In our latest viewpoint blog, Ashleigh de Verteuil of the Dementia Carer Voices team at the ALLIANCE reflects on the Scottish Government’s recent proposals for a new dementia strategy.
The Scottish Government has recently published its Proposal for Scotland’s Third National Dementia Strategy based on written submissions, and from the National Dementia Dialogue events held in 2015/16.
Some of the key commitments in the proposal are:
Continue to focus on our national and local human rights based approach to improving dementia diagnosis rates and services
The Charter of Rights PANEL approach to human rights for people with dementia and their carers has been championed by the ALLIANCE’s Dementia Carer Voices project. This is, therefore, a welcome commitment and I’m glad to see a rights based approach woven throughout the new strategy. It’s important that this is seen on the ground though and it will be interesting to see with the integration of health and social care how services will deliver and indeed, safe guard this.
Working collaboratively with the new integrated joint boards to support locality planning and re-design of dementia services
As the Health Secretary, Shona Robison, said ‘local areas making local decisions about their local services.’ Health and Social Care integration should be welcomed, but one caveat to the Integrated Joint Boards (IJBs) is that despite the fact Third Sector Services design and deliver a significant proportion of dementia support and services across Scotland, third sector representatives on IJBs don’t have voting rights. Making sure this role is acknowledged may be a wider task to be considered as part of this strategy.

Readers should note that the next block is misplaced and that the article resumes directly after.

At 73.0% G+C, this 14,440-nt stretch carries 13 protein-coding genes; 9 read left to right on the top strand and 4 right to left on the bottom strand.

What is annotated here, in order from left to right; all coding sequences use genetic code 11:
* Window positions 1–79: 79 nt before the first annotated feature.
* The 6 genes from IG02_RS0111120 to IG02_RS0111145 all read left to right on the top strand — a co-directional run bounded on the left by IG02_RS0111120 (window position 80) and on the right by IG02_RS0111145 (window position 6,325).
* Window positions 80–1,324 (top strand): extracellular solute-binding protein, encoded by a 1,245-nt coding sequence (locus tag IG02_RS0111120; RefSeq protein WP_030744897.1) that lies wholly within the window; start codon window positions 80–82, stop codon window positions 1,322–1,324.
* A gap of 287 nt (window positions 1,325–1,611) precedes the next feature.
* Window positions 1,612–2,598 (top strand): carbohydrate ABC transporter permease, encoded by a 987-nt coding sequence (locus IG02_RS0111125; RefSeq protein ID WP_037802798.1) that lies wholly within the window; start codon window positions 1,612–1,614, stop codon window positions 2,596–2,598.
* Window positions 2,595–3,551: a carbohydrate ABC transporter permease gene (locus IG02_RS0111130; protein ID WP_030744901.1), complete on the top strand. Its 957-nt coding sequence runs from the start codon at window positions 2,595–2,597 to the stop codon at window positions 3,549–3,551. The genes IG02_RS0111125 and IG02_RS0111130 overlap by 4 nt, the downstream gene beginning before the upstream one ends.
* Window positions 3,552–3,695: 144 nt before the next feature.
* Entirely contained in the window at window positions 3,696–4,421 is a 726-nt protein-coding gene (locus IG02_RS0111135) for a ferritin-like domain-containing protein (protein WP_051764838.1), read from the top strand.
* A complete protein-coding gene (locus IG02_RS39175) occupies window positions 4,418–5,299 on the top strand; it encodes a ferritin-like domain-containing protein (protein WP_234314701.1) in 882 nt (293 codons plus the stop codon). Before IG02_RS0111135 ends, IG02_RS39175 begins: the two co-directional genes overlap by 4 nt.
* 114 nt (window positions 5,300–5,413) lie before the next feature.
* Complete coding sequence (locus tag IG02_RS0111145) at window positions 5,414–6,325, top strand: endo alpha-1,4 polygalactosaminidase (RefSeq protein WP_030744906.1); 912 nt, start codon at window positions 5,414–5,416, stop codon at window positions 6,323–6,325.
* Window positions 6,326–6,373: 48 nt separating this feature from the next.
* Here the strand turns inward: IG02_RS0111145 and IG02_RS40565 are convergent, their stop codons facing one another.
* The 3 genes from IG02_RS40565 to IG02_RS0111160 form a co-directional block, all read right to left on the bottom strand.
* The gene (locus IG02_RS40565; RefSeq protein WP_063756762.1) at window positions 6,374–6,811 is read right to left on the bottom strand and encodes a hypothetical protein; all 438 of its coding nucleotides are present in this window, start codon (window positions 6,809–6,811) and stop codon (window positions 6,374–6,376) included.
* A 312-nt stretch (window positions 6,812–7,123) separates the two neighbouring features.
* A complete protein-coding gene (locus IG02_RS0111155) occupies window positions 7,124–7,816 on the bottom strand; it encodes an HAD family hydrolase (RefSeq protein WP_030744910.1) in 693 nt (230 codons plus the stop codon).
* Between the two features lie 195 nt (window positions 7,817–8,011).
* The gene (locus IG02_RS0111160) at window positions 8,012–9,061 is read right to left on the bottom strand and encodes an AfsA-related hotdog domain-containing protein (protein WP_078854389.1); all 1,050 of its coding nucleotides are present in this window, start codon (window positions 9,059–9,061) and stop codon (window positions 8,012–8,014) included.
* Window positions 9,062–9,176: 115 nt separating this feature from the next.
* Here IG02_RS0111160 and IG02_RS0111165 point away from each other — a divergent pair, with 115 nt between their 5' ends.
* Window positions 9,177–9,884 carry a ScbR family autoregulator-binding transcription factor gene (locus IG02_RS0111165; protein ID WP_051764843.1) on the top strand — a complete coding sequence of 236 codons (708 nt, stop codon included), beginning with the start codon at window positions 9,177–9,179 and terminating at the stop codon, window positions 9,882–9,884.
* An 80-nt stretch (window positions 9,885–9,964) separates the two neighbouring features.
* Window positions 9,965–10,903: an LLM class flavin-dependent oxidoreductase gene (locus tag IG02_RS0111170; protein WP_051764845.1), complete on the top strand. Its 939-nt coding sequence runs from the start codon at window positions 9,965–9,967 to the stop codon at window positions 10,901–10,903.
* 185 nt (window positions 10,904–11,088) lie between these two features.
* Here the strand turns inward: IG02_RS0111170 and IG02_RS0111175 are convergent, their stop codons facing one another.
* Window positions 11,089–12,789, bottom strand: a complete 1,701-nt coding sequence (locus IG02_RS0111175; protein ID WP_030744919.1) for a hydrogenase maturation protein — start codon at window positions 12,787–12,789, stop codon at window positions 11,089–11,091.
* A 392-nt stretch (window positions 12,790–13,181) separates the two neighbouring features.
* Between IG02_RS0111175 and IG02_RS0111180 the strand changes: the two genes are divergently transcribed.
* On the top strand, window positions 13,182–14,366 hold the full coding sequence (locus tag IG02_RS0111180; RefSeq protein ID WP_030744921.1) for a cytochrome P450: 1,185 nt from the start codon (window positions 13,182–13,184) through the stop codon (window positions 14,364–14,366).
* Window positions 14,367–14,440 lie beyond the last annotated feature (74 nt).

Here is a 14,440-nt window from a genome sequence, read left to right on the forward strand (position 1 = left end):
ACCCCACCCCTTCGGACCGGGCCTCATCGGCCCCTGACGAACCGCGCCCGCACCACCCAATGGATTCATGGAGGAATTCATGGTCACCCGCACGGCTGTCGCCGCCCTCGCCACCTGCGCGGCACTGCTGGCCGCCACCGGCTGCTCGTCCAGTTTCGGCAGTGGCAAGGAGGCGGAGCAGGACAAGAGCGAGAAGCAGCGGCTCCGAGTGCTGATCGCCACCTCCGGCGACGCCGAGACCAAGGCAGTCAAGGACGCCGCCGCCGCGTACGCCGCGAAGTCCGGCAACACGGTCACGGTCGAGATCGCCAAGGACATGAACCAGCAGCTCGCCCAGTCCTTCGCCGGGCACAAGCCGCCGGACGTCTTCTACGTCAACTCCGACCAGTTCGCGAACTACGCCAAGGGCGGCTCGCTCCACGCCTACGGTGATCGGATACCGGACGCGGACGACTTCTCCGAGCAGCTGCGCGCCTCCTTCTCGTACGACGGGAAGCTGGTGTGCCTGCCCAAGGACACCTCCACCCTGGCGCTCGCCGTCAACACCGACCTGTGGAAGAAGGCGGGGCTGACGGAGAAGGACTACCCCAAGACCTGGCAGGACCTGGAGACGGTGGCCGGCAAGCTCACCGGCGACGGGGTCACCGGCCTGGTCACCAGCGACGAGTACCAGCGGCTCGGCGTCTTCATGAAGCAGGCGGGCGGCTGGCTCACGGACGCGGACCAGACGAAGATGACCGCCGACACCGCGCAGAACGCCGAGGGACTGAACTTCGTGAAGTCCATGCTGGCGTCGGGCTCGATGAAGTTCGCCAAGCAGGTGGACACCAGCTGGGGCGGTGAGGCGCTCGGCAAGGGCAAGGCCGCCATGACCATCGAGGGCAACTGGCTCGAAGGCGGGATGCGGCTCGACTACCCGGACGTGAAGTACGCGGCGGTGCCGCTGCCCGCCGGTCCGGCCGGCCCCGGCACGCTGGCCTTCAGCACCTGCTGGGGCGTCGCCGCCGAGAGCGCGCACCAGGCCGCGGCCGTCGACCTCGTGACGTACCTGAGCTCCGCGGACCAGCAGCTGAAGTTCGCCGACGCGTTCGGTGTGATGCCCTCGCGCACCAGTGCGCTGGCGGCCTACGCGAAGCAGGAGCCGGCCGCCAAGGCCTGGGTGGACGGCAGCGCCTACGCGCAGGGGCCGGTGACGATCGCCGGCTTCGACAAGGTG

Prioritising policy around dementia palliative and end of life care
The proposals reflect the strong sentiments of the dementia dialogue report that there should be a greater focus on dementia palliative and end of life care. This was something I have become keenly aware from attending the National Conversation events in which every table discussion I joined seemed to find its way to the importance of early intervention and preparatory planning.
The importance of planning early on is recognised by the ALLIANCE but it is important not to overwhelm people with too much information at the point of diagnosis. Everyone has a different response and different needs, and communication and continuous conversations are vital to ensure that people are informed and supported at the appropriate time for the individual to make decisions on end of life care and arrangements.
Furthermore, it is essential that unpaid carers are recognised for their expertise. Given the changing nature of the condition, particularly toward the end of life, plans are subject to change and so it is essential to be able to be flexible and adapt to provide the best possible care.
The Proposal explicitly says it is not supposed to an exhaustive paper, but a strong signal of what the major elements of dementia policy should be over the next three years, so we shall have to wait and see whether or not the full strategy will elaborate more on the finer details such as the new duties placed on local authorities through the Carers Act. What is encouraging is that the Proposal references the ALLIANCE’s Dementia Carer Voices project as a group which they should continue to work with in order to have people with lived experience at the heart of the strategy.
Ashleigh de Verteuil
Policy and Information Intern, Dementia Carer Voices